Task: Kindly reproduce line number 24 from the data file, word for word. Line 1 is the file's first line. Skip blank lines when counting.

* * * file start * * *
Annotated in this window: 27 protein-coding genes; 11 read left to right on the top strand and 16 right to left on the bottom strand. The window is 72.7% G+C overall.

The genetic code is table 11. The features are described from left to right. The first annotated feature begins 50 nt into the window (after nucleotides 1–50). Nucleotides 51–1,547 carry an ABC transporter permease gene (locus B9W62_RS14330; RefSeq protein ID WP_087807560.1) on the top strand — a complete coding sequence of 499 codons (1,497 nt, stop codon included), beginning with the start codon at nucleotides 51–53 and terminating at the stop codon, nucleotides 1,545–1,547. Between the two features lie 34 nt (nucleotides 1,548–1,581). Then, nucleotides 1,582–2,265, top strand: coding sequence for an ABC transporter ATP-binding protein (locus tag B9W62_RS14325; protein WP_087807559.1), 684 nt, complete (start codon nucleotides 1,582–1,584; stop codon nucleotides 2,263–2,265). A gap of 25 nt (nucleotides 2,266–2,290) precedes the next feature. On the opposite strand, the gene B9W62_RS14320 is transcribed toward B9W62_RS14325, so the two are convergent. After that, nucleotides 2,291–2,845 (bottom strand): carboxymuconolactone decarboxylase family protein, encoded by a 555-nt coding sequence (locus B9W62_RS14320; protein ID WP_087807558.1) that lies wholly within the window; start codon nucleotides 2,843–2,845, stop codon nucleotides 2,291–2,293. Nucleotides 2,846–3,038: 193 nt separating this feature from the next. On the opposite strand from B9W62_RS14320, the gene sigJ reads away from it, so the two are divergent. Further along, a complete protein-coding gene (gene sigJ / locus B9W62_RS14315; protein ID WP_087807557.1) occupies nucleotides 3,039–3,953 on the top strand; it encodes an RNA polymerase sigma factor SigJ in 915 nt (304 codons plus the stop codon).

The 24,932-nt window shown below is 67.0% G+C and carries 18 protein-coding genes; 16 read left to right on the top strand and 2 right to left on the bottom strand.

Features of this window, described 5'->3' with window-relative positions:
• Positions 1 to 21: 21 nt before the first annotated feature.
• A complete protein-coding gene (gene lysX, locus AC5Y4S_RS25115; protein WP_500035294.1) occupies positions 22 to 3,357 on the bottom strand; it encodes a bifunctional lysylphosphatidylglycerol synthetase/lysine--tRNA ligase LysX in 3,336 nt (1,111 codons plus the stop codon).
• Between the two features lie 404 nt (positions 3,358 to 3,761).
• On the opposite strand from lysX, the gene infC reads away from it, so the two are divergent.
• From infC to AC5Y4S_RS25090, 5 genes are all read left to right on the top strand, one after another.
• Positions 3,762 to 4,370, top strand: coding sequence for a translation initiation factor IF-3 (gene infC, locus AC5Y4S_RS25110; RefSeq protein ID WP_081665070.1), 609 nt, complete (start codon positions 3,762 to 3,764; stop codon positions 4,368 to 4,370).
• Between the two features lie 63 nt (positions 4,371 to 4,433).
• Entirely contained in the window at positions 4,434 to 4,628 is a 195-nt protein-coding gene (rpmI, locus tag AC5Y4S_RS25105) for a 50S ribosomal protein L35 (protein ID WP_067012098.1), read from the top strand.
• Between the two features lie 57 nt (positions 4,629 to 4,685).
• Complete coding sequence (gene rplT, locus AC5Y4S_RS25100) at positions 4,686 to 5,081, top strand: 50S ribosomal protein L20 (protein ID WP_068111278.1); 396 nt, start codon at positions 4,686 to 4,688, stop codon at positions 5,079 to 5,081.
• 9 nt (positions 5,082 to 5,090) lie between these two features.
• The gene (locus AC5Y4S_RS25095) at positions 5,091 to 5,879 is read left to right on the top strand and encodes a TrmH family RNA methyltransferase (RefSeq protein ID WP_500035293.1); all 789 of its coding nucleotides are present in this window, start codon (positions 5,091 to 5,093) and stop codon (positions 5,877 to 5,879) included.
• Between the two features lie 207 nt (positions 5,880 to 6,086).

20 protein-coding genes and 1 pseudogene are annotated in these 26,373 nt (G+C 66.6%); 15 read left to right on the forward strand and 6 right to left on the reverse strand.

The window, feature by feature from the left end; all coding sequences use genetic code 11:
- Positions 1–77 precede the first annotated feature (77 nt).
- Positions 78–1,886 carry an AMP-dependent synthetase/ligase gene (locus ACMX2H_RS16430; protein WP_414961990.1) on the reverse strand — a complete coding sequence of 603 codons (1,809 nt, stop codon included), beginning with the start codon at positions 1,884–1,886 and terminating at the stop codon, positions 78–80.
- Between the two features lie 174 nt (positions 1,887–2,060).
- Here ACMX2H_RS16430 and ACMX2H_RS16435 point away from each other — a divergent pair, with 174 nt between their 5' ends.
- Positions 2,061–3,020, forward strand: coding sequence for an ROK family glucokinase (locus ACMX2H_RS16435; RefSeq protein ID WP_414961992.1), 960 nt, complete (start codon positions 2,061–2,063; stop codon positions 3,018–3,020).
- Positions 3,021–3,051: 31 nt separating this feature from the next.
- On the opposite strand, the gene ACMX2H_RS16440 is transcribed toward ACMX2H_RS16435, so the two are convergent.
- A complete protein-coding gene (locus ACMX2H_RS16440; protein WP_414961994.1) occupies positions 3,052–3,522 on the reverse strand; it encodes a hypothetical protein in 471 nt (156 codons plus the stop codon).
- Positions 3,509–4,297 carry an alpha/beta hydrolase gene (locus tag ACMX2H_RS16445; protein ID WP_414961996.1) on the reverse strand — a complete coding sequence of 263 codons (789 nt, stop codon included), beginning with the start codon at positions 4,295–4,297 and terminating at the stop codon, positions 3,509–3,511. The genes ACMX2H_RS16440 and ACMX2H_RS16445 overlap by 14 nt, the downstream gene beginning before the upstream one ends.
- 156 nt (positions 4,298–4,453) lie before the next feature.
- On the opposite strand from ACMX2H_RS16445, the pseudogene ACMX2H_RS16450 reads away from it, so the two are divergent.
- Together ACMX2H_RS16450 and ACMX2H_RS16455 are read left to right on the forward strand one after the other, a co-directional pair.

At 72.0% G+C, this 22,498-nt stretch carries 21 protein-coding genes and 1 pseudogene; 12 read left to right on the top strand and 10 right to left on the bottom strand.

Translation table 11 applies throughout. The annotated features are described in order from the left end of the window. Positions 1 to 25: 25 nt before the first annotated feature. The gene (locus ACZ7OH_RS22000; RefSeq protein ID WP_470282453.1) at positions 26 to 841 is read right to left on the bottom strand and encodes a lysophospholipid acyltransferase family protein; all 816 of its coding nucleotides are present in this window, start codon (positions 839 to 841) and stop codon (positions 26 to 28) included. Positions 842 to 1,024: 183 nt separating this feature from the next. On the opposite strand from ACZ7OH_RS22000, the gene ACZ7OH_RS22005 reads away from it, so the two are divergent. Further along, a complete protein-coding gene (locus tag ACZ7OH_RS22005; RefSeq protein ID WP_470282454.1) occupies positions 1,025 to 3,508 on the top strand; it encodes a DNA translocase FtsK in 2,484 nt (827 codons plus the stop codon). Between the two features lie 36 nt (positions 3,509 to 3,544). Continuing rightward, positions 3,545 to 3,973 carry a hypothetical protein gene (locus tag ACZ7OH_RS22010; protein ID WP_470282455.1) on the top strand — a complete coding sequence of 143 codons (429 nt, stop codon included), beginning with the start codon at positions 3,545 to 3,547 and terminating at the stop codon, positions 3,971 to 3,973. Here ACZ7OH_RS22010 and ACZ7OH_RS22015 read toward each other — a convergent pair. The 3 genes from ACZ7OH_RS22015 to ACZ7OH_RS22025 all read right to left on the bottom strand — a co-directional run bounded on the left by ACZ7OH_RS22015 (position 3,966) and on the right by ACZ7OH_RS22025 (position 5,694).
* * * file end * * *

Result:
- Positions 2,061–3,020, forward strand: coding sequence for an ROK family glucokinase (locus ACMX2H_RS16435; RefSeq protein ID WP_414961992.1), 960 nt, complete (start codon positions 2,061–2,063; stop codon positions 3,018–3,020).